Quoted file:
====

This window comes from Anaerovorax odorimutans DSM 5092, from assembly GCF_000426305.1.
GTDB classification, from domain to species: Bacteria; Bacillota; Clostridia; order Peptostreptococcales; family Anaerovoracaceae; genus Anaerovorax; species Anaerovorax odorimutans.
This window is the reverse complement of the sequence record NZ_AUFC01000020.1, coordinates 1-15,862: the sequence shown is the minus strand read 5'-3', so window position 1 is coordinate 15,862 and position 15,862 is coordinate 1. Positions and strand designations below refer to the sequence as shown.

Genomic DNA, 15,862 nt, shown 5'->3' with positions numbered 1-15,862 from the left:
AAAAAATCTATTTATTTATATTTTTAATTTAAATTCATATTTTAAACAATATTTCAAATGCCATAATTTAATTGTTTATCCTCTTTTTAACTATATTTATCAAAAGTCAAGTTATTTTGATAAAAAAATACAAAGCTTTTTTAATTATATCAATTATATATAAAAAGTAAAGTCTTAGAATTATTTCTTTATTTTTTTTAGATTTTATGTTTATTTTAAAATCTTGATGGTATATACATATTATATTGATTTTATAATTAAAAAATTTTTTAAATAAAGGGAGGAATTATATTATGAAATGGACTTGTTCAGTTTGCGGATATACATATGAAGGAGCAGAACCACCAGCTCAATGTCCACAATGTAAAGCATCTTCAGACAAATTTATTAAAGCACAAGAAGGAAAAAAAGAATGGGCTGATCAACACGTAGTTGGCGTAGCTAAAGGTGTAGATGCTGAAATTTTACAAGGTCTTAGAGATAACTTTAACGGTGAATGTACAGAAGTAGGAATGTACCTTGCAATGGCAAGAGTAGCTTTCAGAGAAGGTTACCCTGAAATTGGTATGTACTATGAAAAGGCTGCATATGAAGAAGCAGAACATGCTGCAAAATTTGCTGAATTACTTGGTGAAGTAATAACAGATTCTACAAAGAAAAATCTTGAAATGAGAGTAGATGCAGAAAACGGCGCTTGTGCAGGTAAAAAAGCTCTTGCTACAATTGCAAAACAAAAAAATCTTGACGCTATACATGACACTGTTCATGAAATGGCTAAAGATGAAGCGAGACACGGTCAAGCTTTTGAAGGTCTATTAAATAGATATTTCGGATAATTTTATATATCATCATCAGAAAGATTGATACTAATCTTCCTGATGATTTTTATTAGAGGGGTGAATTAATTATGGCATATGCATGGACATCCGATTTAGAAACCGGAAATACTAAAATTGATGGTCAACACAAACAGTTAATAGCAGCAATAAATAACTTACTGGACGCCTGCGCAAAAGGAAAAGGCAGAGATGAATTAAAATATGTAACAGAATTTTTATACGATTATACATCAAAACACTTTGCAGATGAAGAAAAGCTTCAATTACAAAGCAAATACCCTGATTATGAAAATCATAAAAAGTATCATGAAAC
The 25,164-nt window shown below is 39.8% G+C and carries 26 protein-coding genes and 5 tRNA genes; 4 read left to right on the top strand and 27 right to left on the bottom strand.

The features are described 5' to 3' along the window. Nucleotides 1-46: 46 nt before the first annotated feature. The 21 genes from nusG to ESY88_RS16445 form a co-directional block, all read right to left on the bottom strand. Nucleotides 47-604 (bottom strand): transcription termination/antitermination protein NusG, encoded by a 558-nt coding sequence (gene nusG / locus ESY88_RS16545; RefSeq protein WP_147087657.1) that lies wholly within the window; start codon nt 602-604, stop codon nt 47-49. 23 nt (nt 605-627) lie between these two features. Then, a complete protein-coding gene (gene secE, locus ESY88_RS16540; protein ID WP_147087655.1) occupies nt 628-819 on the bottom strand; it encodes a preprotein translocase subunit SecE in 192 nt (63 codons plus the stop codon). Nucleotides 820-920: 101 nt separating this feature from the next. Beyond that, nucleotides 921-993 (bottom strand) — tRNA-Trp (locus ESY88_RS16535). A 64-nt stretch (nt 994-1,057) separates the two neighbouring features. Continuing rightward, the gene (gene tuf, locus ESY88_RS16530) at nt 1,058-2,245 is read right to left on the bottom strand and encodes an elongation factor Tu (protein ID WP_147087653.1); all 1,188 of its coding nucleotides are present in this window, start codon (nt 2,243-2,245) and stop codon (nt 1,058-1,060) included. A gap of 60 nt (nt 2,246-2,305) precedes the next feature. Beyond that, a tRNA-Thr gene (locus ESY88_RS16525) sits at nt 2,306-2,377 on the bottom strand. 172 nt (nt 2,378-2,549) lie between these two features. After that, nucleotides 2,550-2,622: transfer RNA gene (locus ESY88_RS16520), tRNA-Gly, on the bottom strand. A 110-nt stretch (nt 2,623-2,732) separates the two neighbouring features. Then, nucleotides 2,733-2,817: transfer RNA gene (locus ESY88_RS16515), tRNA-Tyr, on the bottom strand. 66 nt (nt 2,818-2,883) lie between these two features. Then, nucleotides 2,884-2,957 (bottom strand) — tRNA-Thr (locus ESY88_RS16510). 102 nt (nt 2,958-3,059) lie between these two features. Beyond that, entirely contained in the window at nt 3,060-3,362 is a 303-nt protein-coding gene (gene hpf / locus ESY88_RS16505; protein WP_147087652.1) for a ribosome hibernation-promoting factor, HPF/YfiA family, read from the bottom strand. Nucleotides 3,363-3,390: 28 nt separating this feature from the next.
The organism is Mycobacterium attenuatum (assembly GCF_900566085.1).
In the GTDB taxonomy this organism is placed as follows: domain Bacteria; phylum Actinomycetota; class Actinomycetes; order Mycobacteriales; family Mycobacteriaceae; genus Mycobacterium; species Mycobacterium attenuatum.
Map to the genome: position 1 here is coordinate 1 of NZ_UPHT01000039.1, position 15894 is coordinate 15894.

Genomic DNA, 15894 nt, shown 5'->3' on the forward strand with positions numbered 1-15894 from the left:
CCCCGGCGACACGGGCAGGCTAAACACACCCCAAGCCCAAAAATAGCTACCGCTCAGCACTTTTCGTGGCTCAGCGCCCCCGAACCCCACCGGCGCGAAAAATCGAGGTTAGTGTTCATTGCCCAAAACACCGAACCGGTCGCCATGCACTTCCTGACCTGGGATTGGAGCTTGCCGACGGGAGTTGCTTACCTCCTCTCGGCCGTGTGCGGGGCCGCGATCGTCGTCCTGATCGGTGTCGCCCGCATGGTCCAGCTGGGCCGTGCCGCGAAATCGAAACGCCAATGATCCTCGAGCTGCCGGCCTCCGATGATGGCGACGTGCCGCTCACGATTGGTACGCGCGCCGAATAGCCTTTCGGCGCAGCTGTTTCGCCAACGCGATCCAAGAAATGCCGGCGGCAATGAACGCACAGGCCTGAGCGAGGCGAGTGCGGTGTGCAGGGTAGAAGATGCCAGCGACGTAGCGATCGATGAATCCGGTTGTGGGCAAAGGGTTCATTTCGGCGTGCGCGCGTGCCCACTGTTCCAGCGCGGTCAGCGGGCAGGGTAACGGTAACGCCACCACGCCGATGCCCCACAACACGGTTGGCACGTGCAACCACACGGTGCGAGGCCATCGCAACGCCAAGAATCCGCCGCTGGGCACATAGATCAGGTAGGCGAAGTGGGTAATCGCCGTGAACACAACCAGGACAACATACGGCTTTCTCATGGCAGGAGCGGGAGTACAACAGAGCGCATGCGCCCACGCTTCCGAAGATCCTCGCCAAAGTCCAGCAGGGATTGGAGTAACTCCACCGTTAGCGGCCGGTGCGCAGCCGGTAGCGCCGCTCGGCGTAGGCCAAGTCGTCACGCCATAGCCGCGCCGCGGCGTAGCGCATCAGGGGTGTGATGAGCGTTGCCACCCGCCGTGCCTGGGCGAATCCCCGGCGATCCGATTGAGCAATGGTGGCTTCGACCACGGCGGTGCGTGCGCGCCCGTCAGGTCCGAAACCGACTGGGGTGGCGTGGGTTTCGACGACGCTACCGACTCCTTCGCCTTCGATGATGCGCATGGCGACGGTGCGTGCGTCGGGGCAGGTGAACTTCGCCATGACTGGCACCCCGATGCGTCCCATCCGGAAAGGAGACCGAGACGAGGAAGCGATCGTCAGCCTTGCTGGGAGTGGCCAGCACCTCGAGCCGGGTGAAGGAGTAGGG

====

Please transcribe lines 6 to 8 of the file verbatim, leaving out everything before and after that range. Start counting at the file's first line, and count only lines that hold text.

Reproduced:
The 25,164-nt window shown below is 39.8% G+C and carries 26 protein-coding genes and 5 tRNA genes; 4 read left to right on the top strand and 27 right to left on the bottom strand.

The features are described 5' to 3' along the window. Nucleotides 1-46: 46 nt before the first annotated feature. The 21 genes from nusG to ESY88_RS16445 form a co-directional block, all read right to left on the bottom strand. Nucleotides 47-604 (bottom strand): transcription termination/antitermination protein NusG, encoded by a 558-nt coding sequence (gene nusG / locus ESY88_RS16545; RefSeq protein WP_147087657.1) that lies wholly within the window; start codon nt 602-604, stop codon nt 47-49. 23 nt (nt 605-627) lie between these two features. Then, a complete protein-coding gene (gene secE, locus ESY88_RS16540; protein ID WP_147087655.1) occupies nt 628-819 on the bottom strand; it encodes a preprotein translocase subunit SecE in 192 nt (63 codons plus the stop codon). Nucleotides 820-920: 101 nt separating this feature from the next. Beyond that, nucleotides 921-993 (bottom strand) — tRNA-Trp (locus ESY88_RS16535). A 64-nt stretch (nt 994-1,057) separates the two neighbouring features. Continuing rightward, the gene (gene tuf, locus ESY88_RS16530) at nt 1,058-2,245 is read right to left on the bottom strand and encodes an elongation factor Tu (protein ID WP_147087653.1); all 1,188 of its coding nucleotides are present in this window, start codon (nt 2,243-2,245) and stop codon (nt 1,058-1,060) included. A gap of 60 nt (nt 2,246-2,305) precedes the next feature. Beyond that, a tRNA-Thr gene (locus ESY88_RS16525) sits at nt 2,306-2,377 on the bottom strand. 172 nt (nt 2,378-2,549) lie between these two features. After that, nucleotides 2,550-2,622: transfer RNA gene (locus ESY88_RS16520), tRNA-Gly, on the bottom strand. A 110-nt stretch (nt 2,623-2,732) separates the two neighbouring features. Then, nucleotides 2,733-2,817: transfer RNA gene (locus ESY88_RS16515), tRNA-Tyr, on the bottom strand. 66 nt (nt 2,818-2,883) lie between these two features. Then, nucleotides 2,884-2,957 (bottom strand) — tRNA-Thr (locus ESY88_RS16510). 102 nt (nt 2,958-3,059) lie between these two features. Beyond that, entirely contained in the window at nt 3,060-3,362 is a 303-nt protein-coding gene (gene hpf / locus ESY88_RS16505; protein WP_147087652.1) for a ribosome hibernation-promoting factor, HPF/YfiA family, read from the bottom strand. Nucleotides 3,363-3,390: 28 nt separating this feature from the next.
The organism is Mycobacterium attenuatum (assembly GCF_900566085.1).